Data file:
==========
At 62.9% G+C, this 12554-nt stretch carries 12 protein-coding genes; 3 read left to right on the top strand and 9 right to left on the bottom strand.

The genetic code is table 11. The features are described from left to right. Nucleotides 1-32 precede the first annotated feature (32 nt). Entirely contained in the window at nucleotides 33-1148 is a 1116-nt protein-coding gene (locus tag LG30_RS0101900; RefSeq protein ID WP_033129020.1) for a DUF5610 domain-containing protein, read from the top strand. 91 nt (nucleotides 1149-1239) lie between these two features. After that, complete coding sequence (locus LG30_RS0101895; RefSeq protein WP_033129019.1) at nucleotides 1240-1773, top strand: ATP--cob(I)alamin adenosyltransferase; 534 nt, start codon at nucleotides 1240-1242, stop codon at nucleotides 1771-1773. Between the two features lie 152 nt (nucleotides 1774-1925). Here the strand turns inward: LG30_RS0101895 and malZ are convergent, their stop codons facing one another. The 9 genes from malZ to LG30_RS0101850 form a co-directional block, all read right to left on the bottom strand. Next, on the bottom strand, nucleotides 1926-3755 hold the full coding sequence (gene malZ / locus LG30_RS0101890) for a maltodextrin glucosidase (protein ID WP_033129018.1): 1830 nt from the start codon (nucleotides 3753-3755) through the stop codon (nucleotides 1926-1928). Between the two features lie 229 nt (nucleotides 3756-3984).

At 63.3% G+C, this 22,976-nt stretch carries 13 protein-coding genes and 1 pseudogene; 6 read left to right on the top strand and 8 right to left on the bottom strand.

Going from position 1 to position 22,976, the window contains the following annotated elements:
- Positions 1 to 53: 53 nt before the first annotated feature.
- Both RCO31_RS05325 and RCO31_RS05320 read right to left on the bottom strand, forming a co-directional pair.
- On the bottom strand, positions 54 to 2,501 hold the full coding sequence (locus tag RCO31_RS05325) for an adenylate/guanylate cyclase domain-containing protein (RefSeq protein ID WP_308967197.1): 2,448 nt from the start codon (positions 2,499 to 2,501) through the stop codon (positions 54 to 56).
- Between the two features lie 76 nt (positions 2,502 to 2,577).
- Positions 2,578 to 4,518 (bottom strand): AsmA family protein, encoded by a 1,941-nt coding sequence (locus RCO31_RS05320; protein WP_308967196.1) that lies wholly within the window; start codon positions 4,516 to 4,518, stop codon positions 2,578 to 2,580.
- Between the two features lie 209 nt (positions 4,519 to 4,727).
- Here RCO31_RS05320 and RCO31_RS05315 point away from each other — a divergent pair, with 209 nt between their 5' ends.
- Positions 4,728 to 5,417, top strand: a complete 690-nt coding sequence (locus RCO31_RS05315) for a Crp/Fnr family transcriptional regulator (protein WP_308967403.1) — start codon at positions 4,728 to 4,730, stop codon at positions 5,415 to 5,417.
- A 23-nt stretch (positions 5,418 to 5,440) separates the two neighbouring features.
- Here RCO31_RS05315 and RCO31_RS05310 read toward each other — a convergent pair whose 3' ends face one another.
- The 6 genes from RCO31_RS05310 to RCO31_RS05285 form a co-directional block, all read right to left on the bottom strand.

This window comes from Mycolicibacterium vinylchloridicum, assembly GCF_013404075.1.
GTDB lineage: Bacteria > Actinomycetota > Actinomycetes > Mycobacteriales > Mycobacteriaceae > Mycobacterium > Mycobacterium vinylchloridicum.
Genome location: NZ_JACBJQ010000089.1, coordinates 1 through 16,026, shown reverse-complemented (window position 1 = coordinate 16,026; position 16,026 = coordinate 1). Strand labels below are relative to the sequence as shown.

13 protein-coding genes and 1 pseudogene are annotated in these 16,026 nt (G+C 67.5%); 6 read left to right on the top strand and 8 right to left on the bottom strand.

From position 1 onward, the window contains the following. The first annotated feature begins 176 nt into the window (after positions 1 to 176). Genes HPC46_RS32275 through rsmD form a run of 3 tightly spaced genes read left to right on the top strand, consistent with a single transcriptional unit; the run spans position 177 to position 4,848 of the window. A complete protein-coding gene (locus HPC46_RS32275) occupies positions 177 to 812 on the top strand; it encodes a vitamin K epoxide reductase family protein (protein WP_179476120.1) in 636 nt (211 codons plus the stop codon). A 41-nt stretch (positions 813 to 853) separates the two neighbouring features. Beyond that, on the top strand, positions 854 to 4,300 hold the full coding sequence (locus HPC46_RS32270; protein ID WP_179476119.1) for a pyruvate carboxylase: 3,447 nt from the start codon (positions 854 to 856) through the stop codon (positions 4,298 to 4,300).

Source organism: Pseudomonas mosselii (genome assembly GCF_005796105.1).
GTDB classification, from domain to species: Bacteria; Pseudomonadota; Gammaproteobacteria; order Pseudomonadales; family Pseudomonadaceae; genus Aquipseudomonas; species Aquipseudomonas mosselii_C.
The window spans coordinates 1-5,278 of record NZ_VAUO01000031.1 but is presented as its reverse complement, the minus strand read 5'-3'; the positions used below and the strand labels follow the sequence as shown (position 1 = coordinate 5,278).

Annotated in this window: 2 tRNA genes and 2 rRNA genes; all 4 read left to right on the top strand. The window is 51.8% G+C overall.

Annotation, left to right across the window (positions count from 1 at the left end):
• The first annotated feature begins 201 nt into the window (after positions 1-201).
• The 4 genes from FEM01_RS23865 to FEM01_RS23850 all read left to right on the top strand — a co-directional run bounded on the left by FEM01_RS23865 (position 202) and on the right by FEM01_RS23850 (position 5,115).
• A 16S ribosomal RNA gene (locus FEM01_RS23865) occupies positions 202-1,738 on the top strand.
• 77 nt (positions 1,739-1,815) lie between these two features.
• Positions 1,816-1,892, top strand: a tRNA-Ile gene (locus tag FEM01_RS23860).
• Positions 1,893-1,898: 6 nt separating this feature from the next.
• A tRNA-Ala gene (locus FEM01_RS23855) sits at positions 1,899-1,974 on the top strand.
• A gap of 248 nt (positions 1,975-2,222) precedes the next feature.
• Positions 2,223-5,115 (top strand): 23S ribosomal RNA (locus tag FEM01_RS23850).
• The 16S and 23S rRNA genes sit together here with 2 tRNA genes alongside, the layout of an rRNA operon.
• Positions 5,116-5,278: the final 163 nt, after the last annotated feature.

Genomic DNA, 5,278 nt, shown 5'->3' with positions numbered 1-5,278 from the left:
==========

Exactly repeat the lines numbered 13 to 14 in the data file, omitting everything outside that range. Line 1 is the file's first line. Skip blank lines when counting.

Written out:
- A 23-nt stretch (positions 5,418 to 5,440) separates the two neighbouring features.
- Here RCO31_RS05315 and RCO31_RS05310 read toward each other — a convergent pair whose 3' ends face one another.